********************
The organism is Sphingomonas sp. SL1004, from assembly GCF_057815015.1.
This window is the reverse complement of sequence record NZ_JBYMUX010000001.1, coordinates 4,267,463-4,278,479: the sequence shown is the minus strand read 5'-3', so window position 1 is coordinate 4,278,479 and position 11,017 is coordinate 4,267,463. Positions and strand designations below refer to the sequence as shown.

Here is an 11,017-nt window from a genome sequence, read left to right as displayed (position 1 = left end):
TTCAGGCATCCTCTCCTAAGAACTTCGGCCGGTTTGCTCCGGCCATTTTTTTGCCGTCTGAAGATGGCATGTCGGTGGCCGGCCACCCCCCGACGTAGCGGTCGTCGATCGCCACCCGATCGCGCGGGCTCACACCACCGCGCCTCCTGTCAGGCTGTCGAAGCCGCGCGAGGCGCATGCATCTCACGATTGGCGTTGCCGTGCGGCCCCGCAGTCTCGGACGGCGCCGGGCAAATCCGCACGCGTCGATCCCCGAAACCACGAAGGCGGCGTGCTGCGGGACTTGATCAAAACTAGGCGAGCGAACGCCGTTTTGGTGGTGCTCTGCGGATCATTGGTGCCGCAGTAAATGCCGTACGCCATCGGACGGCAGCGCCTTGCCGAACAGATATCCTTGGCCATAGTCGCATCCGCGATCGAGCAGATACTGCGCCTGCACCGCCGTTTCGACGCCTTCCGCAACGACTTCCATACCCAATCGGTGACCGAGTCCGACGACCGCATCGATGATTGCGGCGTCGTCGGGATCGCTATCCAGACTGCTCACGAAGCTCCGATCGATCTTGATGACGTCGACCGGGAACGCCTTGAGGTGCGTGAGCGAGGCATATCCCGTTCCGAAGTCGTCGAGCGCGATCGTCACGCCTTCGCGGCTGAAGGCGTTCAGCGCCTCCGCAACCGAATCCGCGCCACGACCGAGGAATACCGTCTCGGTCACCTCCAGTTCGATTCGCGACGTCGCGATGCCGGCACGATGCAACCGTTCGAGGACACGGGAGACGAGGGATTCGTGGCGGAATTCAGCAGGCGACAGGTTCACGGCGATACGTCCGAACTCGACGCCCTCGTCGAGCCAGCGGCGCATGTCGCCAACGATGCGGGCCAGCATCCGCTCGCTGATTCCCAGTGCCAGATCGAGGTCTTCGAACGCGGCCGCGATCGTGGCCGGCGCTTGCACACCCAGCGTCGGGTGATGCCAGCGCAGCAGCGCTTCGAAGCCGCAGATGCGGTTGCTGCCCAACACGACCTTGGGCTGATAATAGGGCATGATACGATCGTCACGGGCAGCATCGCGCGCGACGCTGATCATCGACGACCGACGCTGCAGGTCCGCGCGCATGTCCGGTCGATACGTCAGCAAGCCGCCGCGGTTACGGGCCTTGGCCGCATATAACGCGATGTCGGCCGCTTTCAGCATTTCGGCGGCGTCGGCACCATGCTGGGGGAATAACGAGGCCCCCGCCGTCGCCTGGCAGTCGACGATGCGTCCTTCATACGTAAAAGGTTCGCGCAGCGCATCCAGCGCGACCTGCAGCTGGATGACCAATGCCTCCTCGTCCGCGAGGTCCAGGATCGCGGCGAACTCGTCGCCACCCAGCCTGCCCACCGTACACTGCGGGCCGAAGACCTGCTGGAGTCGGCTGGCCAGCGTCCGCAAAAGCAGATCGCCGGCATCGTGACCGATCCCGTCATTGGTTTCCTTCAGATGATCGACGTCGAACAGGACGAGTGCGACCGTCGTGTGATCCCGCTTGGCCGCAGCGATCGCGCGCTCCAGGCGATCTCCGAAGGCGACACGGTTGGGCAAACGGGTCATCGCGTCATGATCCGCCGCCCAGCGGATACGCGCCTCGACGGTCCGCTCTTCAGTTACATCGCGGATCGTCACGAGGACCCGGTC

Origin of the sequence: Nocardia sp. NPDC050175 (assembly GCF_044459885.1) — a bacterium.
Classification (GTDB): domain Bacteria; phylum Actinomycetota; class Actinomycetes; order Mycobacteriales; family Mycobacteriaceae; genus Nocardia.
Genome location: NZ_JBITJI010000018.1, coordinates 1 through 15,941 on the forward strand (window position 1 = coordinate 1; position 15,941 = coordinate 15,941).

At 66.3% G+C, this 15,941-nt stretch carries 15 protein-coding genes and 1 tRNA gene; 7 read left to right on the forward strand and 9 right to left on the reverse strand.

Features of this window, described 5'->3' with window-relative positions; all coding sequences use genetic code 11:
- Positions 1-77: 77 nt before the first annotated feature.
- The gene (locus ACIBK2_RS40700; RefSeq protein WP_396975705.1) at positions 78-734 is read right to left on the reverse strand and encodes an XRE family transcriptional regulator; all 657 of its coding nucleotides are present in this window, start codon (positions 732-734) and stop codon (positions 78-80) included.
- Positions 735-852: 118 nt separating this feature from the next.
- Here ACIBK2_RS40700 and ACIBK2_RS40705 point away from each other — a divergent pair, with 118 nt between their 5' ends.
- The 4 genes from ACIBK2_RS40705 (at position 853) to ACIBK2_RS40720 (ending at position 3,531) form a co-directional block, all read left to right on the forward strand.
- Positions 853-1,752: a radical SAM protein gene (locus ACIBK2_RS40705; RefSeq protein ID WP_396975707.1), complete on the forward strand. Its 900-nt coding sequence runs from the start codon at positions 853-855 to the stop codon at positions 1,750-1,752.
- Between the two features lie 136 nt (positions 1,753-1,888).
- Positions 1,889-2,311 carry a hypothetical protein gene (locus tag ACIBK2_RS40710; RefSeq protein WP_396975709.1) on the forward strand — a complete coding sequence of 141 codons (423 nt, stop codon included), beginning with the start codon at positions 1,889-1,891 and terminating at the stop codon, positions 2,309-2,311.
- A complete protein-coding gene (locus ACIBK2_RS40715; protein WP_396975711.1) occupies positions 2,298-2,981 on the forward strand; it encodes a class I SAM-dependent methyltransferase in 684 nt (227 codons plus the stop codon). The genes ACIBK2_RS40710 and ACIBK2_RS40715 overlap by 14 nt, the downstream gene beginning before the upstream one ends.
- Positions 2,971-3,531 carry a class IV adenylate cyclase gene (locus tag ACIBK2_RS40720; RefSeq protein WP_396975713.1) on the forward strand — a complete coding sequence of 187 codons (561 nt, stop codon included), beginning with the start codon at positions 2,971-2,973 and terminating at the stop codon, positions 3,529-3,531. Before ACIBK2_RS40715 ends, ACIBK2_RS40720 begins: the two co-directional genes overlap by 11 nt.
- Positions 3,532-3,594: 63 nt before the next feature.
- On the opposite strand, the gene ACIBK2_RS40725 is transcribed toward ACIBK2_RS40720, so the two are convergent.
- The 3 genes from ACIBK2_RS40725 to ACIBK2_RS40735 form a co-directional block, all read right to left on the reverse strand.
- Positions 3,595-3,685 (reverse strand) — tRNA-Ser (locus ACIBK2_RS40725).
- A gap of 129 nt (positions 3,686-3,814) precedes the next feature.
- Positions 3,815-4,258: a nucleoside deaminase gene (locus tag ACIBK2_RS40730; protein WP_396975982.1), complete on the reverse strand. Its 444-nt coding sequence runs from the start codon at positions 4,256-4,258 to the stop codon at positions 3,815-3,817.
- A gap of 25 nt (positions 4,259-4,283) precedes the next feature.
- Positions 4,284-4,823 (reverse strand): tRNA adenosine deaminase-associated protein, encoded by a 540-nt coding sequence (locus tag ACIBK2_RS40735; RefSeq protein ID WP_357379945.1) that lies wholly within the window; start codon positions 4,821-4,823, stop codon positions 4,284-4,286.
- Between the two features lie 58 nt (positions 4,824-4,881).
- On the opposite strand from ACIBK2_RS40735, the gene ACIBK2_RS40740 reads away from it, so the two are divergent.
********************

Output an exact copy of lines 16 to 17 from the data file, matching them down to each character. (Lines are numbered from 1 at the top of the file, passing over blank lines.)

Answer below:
- Between the two features lie 136 nt (positions 1,753-1,888).
- Positions 1,889-2,311 carry a hypothetical protein gene (locus tag ACIBK2_RS40710; RefSeq protein WP_396975709.1) on the forward strand — a complete coding sequence of 141 codons (423 nt, stop codon included), beginning with the start codon at positions 1,889-1,891 and terminating at the stop codon, positions 2,309-2,311.